Woman begs to use her dead daughter's frozen eggs to give birth to her own grandchild

, by Laura Ikeji

Her daughter died of cancer, but the 60-year-old is determined to not let that stand in the way of her having grandchildren



Plea: The Royal Courts of Justice, which houses the High Court

A woman has begged judges to allow her access to her late daughter's frozen eggs so she can give birth to her own grandchild.

The 60-year-old was turned down at the High Court last year after her daughter died of cancer.

But she has today pleaded to judges that she should be allowed to continue her legal challenge.

Two Court of Appeal judges in London were asked to grant her permission to challenge the June decision of Mr Justice Ouseley to dismiss her case.

Lord Justice Treacy, sitting with Lord Justice Floyd, acknowledged that it was a "very sad case".


Desperate: An egg is stored in preparation for IVF treatment

After hearing submissions on behalf of the woman and her 59-year-old husband, who were referred to as "Mr and Mrs M", the judges said they would take time to consider the arguments presented to them and give their decision at a later date.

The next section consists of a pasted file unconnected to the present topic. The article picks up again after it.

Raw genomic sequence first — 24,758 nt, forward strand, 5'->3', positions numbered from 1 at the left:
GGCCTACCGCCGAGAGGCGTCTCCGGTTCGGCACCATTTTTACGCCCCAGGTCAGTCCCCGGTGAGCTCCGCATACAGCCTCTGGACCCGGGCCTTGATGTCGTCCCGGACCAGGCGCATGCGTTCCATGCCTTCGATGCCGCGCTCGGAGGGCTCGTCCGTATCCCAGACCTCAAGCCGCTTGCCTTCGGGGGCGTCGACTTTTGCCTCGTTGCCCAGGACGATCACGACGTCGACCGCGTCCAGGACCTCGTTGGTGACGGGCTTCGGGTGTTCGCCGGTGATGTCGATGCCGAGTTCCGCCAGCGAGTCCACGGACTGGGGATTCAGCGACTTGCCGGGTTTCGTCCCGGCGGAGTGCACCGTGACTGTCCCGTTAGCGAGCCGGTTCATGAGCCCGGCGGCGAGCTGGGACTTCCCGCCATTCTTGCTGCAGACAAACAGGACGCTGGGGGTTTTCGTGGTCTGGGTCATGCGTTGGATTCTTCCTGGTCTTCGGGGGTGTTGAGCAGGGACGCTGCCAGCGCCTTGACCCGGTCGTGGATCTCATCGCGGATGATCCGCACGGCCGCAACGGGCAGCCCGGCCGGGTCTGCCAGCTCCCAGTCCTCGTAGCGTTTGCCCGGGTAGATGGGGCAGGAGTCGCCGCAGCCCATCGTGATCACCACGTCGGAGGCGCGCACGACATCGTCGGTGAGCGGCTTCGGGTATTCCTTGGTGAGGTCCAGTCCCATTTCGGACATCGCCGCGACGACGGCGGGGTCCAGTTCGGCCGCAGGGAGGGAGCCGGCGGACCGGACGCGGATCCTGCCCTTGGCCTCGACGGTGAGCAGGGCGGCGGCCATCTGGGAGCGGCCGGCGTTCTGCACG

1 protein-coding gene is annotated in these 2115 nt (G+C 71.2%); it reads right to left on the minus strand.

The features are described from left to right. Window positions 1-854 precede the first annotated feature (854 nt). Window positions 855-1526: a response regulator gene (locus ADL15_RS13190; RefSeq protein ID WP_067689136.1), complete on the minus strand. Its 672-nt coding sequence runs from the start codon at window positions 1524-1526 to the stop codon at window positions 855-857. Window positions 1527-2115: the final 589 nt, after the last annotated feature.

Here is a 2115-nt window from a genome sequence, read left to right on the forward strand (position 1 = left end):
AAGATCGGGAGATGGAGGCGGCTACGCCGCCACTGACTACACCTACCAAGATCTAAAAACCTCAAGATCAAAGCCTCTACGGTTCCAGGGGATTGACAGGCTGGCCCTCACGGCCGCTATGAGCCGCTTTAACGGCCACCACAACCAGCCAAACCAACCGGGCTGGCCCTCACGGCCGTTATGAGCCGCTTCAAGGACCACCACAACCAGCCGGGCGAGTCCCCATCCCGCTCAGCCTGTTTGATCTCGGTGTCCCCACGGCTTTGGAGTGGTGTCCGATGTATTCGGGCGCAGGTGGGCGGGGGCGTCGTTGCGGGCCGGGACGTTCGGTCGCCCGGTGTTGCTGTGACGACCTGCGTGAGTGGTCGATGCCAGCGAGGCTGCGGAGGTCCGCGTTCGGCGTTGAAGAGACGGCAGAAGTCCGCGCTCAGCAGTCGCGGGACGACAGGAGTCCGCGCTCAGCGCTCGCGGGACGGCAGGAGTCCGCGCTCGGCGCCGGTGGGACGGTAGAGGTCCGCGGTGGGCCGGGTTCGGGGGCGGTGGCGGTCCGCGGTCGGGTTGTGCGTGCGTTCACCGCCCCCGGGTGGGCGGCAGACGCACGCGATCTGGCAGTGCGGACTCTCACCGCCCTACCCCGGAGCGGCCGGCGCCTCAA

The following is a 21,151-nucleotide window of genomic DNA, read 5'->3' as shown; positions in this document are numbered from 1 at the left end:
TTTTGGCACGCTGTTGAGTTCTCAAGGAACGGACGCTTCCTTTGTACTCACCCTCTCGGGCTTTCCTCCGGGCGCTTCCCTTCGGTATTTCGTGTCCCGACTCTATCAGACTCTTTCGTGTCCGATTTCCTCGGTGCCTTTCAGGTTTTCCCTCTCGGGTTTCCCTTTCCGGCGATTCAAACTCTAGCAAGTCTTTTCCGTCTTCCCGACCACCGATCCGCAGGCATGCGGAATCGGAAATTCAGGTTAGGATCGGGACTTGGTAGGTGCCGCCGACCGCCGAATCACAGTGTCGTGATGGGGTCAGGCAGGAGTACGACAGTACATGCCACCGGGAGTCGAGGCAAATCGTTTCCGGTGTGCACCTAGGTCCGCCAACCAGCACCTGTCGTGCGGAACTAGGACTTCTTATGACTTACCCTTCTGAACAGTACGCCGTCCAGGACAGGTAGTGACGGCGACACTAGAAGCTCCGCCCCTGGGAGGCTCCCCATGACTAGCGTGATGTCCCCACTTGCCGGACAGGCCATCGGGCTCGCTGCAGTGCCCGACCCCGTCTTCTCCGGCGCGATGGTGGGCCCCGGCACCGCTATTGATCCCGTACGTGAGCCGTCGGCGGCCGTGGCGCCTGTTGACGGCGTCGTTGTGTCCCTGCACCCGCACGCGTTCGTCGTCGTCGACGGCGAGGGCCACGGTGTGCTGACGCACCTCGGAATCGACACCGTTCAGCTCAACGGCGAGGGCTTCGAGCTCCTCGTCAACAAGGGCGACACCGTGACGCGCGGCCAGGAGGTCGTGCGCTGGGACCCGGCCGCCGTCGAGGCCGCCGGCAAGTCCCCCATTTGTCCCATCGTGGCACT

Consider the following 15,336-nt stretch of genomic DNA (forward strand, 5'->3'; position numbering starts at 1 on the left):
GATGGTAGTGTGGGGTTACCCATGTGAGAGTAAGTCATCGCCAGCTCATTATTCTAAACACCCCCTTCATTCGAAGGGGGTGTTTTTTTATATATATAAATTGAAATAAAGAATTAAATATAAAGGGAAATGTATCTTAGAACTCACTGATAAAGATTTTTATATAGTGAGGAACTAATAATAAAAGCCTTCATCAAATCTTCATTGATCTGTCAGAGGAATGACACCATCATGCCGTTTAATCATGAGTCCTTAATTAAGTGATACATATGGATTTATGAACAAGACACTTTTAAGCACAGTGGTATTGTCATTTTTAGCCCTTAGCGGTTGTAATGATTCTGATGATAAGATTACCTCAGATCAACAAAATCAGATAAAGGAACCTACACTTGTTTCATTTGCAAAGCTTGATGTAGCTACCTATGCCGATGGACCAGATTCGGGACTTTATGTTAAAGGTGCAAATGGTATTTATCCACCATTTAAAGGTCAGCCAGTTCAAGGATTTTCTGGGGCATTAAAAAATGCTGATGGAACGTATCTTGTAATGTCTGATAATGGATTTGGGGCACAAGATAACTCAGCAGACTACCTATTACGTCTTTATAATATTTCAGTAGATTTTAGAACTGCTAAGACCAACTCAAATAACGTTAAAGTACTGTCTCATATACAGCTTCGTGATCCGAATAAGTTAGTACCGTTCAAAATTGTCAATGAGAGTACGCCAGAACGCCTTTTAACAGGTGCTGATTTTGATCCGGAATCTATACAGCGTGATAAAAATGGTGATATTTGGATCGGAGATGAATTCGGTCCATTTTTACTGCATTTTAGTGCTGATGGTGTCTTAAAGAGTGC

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The mother attended the brief proceedings and said afterwards that she was "hopeful" the court would give permission to appeal. She pointed out that she was aged 55 when the legal process began.

During the High Court proceedings, Mr Justice Ouseley was told that the daughter, who can only be referred to as "A" for legal reasons, was desperate to have children and asked her mother to "carry my babies".

Her parents challenged an independent regulator's refusal to allow them to take the eggs of their "much-loved and only child" to a US fertility treatment clinic to be used with donor sperm.

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The Human Fertilisation and Embryology Authority (HFEA) said the eggs could not be released from storage in London because A did not give her full written consent before she died at the age of 28 in June 2011.